In counterpoint, yet likewise living ‘in the moment’, Ginette McDonald’s Honora Lee compels our compassion even though she is compulsively cranky and off in her own world most of the time. Her closeness to Doris-cum-Molly tells us she can be loving, which poignantly accentuates the absence of any overt expressions of affection towards her own family.
Her stock phrases – “That’ll be the frosty Friday” etc – are endearing, especially when picked up by Perry. The way Honora lights up when recalling one of the wacky rhymes and jingles she used to teach with, so her pupils would find the pie in piece, know how to spell difficulty and so on, is both fun and sobering as we come to realise what a lively mind is here o’erthrown.
As Perry’s parents, Amy Tarleton and Nick Dunbar are so cold and distant, to start with, that I find it hard to believe they are familiar with each other and their daughter. But it gives them somewhere to go and one of the production’s subtle touches is the gradual softening of their strictness as Perry’s inate humanity rubs off on them. I would like to sense more depth of feeling in the Dad’s response to his mother’s failure to recognise him, however.
Tarleton contrasts the brittle, professional Mum with a soft and caring Nina, and rest home residents Eleanor and Beverley, one of whom is touchingly eloquent in her silence. Dunbar also sketches in a couple of rest home chaps – Melvyn and Geoffrey – to comic effect.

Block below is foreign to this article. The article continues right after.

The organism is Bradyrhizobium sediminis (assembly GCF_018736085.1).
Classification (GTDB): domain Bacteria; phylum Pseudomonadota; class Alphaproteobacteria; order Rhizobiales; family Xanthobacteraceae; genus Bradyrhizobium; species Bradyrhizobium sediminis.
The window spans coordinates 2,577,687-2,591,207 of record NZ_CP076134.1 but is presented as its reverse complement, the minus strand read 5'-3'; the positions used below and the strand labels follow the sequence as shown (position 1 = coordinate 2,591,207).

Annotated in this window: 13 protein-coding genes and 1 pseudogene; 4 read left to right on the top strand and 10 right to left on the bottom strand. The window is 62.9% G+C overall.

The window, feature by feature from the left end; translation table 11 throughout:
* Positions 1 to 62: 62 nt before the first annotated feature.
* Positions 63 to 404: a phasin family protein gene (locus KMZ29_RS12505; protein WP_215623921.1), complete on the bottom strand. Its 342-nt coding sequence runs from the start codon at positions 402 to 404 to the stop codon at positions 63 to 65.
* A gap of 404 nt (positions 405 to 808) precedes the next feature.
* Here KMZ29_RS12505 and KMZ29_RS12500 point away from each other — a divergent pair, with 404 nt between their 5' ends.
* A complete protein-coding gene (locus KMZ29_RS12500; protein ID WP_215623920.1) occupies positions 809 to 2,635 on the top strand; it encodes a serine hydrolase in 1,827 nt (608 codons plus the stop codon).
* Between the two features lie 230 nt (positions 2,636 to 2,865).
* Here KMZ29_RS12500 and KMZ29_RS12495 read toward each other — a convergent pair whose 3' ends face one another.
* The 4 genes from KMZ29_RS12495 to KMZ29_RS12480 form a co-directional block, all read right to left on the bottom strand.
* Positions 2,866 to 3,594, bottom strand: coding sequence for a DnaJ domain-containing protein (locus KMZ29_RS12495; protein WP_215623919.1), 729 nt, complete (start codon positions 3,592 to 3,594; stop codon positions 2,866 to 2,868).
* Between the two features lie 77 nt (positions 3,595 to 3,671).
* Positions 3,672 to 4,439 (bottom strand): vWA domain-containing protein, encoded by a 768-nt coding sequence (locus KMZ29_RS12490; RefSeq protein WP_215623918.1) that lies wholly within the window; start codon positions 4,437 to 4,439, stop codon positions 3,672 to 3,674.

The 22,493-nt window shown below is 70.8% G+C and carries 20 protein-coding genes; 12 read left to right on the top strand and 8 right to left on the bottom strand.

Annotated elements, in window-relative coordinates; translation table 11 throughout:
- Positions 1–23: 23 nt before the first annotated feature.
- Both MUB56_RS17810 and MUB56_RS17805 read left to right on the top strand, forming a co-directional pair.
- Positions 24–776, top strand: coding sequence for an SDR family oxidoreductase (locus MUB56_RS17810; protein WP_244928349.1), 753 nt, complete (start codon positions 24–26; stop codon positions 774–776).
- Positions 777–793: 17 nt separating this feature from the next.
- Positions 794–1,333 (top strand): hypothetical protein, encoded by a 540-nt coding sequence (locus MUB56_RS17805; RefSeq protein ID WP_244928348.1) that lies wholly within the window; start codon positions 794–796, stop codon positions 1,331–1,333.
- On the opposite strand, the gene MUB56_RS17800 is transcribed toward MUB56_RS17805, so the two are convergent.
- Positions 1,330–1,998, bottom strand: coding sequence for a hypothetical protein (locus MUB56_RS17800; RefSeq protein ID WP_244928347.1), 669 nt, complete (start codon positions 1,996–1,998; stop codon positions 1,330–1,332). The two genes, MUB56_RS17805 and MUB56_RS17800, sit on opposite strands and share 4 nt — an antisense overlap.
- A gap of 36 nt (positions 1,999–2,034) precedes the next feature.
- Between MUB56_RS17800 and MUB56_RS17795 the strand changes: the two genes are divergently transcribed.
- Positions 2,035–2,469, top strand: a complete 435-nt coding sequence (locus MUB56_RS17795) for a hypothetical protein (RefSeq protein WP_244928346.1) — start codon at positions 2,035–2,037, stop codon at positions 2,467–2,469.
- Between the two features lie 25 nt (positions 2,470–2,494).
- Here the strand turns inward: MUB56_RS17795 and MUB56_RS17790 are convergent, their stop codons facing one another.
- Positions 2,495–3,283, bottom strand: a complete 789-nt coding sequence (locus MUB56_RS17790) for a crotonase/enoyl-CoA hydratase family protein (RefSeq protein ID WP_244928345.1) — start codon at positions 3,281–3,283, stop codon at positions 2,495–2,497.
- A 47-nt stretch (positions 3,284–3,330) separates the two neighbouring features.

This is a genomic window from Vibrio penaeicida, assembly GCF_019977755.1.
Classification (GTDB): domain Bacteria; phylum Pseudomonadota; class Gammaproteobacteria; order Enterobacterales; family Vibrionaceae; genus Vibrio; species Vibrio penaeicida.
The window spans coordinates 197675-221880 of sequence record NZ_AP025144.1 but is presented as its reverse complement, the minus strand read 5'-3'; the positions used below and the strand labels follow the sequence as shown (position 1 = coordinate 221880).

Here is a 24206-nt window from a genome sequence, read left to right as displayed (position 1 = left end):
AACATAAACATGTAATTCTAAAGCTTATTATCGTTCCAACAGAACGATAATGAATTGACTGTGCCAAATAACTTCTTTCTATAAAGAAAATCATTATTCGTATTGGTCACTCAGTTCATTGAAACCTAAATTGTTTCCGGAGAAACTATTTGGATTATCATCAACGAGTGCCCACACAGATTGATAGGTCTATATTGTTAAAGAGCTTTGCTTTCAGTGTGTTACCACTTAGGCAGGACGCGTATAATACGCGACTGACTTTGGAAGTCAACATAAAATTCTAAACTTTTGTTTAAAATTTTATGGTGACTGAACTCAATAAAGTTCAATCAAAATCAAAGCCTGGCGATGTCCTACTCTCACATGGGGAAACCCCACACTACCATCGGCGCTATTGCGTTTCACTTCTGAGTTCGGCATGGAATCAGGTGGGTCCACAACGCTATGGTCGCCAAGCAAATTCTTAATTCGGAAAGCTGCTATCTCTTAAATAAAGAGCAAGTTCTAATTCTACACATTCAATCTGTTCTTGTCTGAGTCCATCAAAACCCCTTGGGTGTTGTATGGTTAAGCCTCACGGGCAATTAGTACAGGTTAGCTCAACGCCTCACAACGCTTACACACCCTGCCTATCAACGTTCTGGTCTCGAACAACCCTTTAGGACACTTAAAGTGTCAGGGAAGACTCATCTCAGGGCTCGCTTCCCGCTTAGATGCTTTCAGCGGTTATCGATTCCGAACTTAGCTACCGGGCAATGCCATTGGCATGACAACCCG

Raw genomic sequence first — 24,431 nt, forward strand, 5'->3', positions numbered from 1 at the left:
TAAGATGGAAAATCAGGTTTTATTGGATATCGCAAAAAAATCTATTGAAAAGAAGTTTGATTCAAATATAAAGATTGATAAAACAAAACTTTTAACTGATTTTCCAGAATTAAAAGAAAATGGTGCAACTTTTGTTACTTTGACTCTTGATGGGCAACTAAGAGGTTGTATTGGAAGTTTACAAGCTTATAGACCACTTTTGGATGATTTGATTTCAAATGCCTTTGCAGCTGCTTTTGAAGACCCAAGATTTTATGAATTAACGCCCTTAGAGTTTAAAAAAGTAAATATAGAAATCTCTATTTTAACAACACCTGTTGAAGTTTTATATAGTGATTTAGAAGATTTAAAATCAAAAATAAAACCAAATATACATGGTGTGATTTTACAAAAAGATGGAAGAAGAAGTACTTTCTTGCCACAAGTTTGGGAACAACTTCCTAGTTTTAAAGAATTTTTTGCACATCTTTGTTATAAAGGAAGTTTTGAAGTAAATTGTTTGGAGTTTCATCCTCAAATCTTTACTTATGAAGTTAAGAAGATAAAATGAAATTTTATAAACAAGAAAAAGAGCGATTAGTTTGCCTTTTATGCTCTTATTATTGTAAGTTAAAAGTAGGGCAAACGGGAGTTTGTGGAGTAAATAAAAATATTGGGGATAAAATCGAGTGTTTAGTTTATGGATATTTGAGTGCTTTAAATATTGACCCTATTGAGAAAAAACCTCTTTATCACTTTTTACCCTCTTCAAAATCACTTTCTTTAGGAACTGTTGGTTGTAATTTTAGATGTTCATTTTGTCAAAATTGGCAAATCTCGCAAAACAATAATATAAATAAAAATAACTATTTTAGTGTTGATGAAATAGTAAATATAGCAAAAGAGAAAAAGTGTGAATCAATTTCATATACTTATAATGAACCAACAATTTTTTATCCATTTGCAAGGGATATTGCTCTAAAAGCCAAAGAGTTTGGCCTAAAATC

If Honora’s condition has sapped her of emotion, Michelle Amas’s doll-clutching Doris has the opposite affliction with her tendency to well up at the slightest slight: a beautifully pitched performance. Her rest-home caregiver, Audrey, is wonderfully astute in handling tricky situations, and newcomer Olga is brief but emphatic.
Simon Leary completes the cast with his wide-eyed pre-schooler, Claude, and onto-it care-giver Stephen, whose growing respect for Perry is well conveyed.
Adapter and director Jane Waddell has helmed the creation of a special theatrical gift that whole-heartedly honours De Goldi’s treasure of a book. Don’t miss out on getting your share – there is something here for everyone.
The Vivien Hirschfeld Season of The ACB with Honora Lee
Written by Kate De Goldi
The ACB with Honora Lee is a production about the special bond 9 year old Perry (Lauren Gibson) forms with her gran Honora Lee (Ginette McDonald). In the early stages of memory loss, Honora resides in the Santa Lucia rest home, where her frosty demeanour simultaneously charms and distresses the other residents. When Perry is relieved of her weekly tennis duties and is instead allowed to visit Honora every Thursday, the two begin to rub off on each other. Language is the key to their budding relationship, and language is the thread that weaves Perry’s family together.
In this production, Gibson expertly captures the wide-eyed innocence of a child, whilst McDonald’s endearing performance proves her phenomenal talent as both an actor and an empath; her connection and commitment to her character is awe-inspiring. Put the two actresses together and the resulting chemistry is profoundly moving.
Amy Tarleton and Nick Dunbar, who play Perry’s mum and dad respectively, add great depth and charm to the production as a whole. Michele Amas and Simon Leary too bring charisma to the ensemble, all members of which perform multiple roles with ease.
Imaginative and delightful sketches (drawn by Romi O’Sullivan, storyboarded by Stephen Blackburn and produced by Jason Longstaff) grace the AV screen during transitions, causing bouts of glee and giggles amongst the audience. Sound design by John McKay adds another dimension to these moments, helping us to gain insight into a child’s mind. Unified, these elements gently tug the heartstrings of young and old audience members alike.
The ACB with Honora Lee is a touching story, beautifully rendered on stage.